Everyday the blogosphere offers an enormous amount of in-depth analysis on any imaginable topic. The world of macroeconomics and economic forecasting is no exception. To keep themselves updated on the latest information, our in-house team of economists scan the world wide web and gather what they consider the most interesting, appealing, informative or just curious blog posts from experts in the field of global economics. Here’s the list of the Top 4 posts from this week. Check it out!

  1. Macro and Other Market Musings – David Beckworth: ‘Tinkering on the Margins: ECB Edition

    Among the several sides to the debate regarding monetary policy effectiveness, there has been an upsurge in arguments for the effectiveness of negative interest rates. The ECB introduced negative interest rates to deposits of commercial banks in its latest monetary policy decision. However, this article argues that the ECB has stopped a step before what would have made its policy successful. Beckworth argues that in the current environment of low inflation (and fears of deflation), the ECB should have also changed its inflation target and not reaffirm its below-but-close to 2% target, because this limits the intended effects of the policy in the near term.” –  Enrique Jorge

  2.  House of Debt – Atif Mian & Amir Sufi: ‘Terrible Recovery’

    While some analysts contend that weak economic performance in the first quarter is just a hiccup on the way to recovery, others point out that overall recovery since the recent great recession has been terrible. Professors Mian and Sufi of the University of Chicago provide a simple chart which compares growth rates after every recession since 1950, and in their words, “it looks pretty bad.” The recovery since the 2007 recession looks much worse compared to previous recoveries to begin with, and the significant contraction in Q1 of this year bends down the relatively weak upward trajectory. – Carl Kelly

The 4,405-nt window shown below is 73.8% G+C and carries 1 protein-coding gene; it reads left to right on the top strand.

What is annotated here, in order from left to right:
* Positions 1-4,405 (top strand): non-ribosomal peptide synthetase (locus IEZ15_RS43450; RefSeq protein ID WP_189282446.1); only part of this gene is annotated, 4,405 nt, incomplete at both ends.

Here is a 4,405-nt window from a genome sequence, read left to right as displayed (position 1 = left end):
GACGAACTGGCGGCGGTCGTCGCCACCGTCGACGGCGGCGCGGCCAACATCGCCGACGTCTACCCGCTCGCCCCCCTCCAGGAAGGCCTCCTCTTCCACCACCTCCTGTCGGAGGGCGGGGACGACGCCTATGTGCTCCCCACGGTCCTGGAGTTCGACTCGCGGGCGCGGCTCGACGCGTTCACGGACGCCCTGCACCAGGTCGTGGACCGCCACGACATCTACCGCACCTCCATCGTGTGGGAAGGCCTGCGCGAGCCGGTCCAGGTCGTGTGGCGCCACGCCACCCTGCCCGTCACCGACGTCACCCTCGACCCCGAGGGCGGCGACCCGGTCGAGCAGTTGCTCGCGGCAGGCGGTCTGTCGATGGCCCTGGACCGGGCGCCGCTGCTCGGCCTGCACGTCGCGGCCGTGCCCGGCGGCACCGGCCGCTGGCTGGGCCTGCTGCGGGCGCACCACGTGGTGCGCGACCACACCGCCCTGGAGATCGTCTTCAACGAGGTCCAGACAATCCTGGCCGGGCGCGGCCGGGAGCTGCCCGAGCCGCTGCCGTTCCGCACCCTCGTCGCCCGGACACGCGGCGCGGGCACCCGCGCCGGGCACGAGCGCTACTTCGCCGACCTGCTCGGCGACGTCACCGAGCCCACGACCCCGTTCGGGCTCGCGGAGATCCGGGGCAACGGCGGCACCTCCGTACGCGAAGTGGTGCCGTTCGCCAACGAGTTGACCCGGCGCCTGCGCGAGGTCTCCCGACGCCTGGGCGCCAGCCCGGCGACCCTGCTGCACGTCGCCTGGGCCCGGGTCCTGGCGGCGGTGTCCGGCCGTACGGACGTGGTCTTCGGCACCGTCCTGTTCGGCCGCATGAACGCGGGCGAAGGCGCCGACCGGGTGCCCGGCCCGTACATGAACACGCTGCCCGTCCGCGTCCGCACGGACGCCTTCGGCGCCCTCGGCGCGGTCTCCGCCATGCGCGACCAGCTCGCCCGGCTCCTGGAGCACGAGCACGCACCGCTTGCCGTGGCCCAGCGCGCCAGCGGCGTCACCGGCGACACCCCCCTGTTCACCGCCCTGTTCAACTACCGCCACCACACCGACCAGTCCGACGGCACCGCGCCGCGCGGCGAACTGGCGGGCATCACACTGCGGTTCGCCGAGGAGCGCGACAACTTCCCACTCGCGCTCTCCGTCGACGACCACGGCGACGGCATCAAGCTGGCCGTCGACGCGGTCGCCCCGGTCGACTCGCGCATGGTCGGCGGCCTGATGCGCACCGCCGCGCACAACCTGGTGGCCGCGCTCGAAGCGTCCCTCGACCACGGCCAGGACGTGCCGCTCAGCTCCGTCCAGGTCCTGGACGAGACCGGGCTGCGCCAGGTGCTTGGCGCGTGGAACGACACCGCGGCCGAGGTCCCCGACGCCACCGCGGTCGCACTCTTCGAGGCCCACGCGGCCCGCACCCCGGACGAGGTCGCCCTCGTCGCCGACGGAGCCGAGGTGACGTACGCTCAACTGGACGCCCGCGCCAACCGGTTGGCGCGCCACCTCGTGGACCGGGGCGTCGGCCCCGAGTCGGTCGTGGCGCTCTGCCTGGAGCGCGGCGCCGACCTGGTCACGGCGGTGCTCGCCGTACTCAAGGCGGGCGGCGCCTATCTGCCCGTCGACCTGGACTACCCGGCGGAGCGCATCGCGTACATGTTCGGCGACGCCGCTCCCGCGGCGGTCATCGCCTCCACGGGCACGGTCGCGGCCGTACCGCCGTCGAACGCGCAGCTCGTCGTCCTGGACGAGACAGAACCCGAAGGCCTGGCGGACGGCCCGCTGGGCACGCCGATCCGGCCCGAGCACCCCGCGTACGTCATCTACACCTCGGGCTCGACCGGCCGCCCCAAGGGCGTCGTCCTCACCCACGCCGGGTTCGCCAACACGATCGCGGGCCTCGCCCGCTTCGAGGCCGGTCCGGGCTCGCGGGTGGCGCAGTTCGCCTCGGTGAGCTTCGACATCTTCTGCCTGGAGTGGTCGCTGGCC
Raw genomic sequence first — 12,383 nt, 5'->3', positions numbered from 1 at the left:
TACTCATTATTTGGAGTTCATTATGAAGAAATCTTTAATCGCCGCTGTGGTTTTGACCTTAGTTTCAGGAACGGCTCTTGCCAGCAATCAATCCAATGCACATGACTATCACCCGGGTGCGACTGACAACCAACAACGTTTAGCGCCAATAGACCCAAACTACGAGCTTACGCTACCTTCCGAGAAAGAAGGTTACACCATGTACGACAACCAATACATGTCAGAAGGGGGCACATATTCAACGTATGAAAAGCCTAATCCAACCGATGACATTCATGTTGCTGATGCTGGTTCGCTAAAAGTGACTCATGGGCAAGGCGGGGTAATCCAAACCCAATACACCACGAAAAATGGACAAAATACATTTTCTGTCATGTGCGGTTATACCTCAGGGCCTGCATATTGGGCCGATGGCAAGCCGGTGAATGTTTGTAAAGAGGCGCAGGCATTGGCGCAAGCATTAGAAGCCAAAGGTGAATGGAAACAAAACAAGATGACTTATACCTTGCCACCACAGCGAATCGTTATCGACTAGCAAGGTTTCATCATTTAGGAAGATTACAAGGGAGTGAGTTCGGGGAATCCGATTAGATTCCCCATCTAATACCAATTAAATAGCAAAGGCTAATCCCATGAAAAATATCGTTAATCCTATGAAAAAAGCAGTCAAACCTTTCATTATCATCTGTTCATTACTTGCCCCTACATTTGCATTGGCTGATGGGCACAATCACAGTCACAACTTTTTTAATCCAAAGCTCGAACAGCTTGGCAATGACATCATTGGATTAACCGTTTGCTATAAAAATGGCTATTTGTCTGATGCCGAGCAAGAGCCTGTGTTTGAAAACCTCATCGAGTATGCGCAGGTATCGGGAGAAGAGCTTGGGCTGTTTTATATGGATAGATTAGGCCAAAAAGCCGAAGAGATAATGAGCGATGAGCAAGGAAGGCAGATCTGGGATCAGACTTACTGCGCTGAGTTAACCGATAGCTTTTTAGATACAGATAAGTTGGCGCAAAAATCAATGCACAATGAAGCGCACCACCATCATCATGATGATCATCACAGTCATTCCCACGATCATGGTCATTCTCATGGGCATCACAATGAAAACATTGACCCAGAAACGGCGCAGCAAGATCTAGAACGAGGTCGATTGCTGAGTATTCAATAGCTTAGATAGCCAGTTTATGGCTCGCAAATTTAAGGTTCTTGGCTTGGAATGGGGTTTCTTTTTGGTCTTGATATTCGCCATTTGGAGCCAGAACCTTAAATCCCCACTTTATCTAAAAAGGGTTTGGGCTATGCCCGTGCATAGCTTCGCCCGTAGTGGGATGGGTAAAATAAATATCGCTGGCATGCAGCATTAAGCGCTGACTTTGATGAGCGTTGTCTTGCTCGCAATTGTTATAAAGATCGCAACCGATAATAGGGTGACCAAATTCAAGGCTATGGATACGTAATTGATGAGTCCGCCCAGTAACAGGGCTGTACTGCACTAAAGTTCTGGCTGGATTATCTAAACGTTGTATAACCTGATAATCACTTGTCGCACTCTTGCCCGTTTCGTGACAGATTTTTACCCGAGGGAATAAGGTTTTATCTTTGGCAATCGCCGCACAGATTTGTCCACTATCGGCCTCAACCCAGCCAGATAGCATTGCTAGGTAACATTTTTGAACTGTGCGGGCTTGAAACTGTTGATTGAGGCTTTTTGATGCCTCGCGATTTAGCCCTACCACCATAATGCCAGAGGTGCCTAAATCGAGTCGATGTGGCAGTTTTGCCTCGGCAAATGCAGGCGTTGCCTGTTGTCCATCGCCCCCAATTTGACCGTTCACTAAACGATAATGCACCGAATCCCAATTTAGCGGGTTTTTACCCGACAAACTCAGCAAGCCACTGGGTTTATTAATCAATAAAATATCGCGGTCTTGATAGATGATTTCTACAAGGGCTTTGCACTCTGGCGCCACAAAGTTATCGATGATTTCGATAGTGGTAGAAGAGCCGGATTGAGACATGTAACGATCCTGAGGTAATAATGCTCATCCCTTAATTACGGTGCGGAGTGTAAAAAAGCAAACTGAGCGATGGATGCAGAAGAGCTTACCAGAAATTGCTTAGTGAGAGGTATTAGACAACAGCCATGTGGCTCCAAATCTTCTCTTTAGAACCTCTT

3.  Money and Banking – Cecchetti & Schoenholtz : ‘Monetary Policy Target Regimes: Inflation, Price Level, Nominal GDP, etc.’

    Cecchetti and Schoenholtz shed light on the economic implications of price level targeting as compared to nominal GDP targeting. To give an example, they depict how price level and nominal GDP developed as compared to the performance of the U.S. economy. According to the authors’ analysis, before the 2009 financial crisis both monetary policy target regimes were consistent with the economic development. However, since 2009 the price level is 2.7% below the pre-crisis trend and nominal GDP even 15.6%, which means that the trend rate of real GDP has changed. The authors point out that a return to the pre-crisis nominal GDP trend would require an increase in the inflation objective and raise the questions whether this would be desirable given the uncertainties that changing inflation objectives mean for future inflation and price level expectations.” –  Teresa Kersting

  4. The Growth Economics Blog – Dietz Vollrath: ‘Does Culture Matter for Economic Growth? Part Deux.

    In this blog post, Dietz Vollrath talks about culture and its effect on economic growth. In order to explain his point, Vollrath takes the example of a country that has a cultural norm that says to distrust strangers. This might lead to a bad equilibirum since everybody will constantly try to deviate. On the other hand, in a country where the distrust norm doesn’t exist, everybody will cooperate which allows for greater economic specialization. Later on, Vollrath points out that these cultural reforms affect the utility funcitions of the indivituals in different countries. However, one can show that different countries could share a common utility function, eventhough they have different cultures . In that case it would be meaningful to talk about the effect on the culture on GDP, since it is capturing some kind of historical path dependence. – Dirina Mançellari

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